Large organizations typically have numerous operational systems that each store and produce competing versions of master data such as "customer" and "product".
Master data hubs is one approach to breaking down these application silos and producing a unified version of "golden copy" master data e.g. a common source of customer account information or product codes.
The master data management (MDM) market has seen a battle of ideas over the last couple of years between "cross domain" approaches and specialist hubs for separate classes of master data, particularly "customer" and "product".
This war is now warming up. Vendors from a heritage of dealing with customer data are typically strong on matching potentially duplicate customer information, often in real-time, and often have high performance hubs capable of dealing with large volumes of customer data.
Vendors from a product heritage typically have elaborate hierarchy management capabilities and are capable of dealing with complex data structures with many levels of depth.
The reverse is rarely true. Until recently these two worlds have barely met, but customers are increasingly demanding an integrated approach to their different types of master data, and the vendors are scrambling to respond.
The specialist hub approach has drawbacks from an architectural standpoint, especially in situations where companies are multi-national. Firstly, there are many types of master data beyond customer and product (such as asset, location, supplier, contract,...) , something beginning to be acknowledged by the industry.
Customers buy products, so it is a problem if the master data system specifically for customer data is different from the one dealing with products.
The whole idea of MDM is to improve the current messy situation where application silos compete over the ownership of master data.
Yet a proliferation of separate specialist hubs may result in a new generation of silos. For multi-national companies the problem is compounded by the fact that each country or cluster of countries will have its own set of operational systems.
Not only does master data need to be managed across systems within a country, but subsets of this data, such as international product codes, need to be co-ordinated across the enterprise as well.
In many cases it is impractical for enterprises to deploy a single hub or hubs at the enterprise level.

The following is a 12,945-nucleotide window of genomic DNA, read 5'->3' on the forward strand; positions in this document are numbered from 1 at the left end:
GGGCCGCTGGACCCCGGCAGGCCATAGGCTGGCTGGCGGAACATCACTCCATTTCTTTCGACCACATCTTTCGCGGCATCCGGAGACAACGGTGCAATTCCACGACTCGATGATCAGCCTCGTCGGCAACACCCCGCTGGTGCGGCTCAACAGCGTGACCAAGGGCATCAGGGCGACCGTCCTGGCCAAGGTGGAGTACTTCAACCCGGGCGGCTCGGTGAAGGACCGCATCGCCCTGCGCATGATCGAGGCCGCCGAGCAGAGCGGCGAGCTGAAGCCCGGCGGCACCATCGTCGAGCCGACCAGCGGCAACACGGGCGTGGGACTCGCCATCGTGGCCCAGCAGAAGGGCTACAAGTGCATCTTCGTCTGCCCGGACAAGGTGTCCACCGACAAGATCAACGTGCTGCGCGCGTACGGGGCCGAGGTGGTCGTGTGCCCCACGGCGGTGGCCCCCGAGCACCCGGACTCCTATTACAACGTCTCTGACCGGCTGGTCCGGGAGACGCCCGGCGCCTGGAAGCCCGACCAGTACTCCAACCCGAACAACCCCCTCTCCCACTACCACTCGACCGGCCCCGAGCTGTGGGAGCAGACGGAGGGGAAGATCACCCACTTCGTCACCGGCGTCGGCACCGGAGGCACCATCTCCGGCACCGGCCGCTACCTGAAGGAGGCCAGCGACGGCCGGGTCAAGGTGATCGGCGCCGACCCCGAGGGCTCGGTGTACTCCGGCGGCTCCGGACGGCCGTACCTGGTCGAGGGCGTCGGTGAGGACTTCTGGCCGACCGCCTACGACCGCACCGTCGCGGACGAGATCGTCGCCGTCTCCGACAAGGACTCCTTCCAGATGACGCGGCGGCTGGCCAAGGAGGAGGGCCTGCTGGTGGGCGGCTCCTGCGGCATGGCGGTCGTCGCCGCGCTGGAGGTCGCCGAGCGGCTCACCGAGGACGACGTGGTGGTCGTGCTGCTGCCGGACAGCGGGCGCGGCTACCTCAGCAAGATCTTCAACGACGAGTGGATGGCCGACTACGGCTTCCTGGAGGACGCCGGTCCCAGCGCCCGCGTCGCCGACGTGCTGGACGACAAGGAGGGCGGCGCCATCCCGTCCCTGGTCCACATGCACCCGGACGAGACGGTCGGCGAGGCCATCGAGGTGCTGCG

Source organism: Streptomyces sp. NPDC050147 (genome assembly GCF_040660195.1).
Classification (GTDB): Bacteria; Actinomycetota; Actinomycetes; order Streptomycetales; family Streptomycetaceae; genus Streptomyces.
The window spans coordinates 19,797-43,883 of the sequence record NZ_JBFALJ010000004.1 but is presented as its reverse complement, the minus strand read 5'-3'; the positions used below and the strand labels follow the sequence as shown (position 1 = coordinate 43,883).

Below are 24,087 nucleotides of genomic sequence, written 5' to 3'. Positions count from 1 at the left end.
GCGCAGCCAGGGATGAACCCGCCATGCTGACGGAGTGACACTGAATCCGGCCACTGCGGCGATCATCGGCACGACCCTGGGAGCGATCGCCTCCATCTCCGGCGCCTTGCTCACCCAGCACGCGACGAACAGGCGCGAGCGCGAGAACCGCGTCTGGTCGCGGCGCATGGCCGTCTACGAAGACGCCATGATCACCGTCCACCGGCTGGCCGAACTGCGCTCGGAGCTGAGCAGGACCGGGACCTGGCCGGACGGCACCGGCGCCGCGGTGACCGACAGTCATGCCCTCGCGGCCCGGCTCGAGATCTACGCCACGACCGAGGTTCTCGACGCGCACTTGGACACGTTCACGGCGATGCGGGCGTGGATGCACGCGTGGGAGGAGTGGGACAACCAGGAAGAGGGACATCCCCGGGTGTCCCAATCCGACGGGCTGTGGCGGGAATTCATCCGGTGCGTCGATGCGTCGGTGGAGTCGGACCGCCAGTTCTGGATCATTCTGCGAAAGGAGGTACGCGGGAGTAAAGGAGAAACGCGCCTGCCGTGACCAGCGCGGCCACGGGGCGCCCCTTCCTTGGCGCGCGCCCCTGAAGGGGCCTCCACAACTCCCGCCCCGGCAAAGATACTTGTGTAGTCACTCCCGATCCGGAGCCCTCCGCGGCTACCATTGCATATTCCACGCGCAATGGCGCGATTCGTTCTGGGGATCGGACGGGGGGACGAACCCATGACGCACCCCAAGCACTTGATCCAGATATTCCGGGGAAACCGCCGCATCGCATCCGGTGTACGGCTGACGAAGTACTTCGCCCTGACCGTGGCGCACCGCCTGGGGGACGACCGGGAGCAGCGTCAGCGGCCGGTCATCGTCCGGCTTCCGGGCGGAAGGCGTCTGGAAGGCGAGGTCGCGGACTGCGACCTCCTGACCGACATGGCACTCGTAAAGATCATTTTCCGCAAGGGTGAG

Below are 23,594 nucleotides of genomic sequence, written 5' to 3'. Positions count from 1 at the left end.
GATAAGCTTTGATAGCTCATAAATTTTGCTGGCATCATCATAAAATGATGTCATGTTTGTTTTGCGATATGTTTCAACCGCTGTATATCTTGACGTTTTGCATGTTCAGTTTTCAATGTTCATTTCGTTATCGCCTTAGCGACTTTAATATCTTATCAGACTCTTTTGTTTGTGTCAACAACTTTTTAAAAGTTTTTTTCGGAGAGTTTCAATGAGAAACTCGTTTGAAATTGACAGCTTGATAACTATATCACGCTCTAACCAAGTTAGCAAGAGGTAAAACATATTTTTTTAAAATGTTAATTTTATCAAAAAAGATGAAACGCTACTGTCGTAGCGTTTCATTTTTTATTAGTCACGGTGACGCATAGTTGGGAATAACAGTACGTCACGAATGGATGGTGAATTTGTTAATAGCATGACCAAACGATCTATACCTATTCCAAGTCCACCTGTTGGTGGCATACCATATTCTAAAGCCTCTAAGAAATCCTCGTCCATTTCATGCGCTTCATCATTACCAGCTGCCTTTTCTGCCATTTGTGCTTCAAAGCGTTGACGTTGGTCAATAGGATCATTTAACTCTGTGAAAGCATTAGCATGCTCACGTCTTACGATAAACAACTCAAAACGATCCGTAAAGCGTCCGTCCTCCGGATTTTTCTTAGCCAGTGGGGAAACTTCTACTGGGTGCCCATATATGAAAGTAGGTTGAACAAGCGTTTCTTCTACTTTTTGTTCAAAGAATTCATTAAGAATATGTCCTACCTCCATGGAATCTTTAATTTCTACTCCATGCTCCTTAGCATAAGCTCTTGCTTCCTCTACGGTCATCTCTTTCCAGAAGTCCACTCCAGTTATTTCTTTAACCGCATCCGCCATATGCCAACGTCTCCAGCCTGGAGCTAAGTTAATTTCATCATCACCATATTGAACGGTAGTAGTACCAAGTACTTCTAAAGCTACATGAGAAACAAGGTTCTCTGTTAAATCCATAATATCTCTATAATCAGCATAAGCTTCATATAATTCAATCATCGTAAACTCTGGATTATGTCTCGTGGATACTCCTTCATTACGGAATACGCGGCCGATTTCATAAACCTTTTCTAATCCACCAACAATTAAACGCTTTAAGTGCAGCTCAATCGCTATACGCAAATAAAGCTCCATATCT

A single cross-domain hub at the enterprise level will have serious operational demands placed on it. The more systems it is connected to, the scarier it will be if the hub runs out of steam or breaks - are you going to stop opening new customer accounts while your master data hub comes back on-line?
Eventually what will be needed are technologies that can avoid this bottleneck by achieving synchronisation across multiple instances of a managed federation of hubs (rather as enterprise email directories are replicated in a managed way across multiple systems), and yet few vendors have even begun to address this issue.
Since 2006 there has been a sea change in vendor marketing, as companies who previously defended the specialist hub approach have set out roadmaps to integrate their separate technologies.
Smaller independent MDM vendors have a window of opportunity to prosper by offering a cross-domain approach today, while the industry giants execute on their long-term integration roadmaps.
All vendors need to consider how they are going to deal with the demands of multi-national companies that want a unified approach to all different master data types, across countries and regions, in a manner that does not become a bottleneck that throttles operational system performance.
A detailed whitepaper about this issue can be purchased from the Information Difference website.
Andy Hayler is the founder of Information Difference, a boutique market research and analyst firm specialising in the master data management. He was the founder of Kalido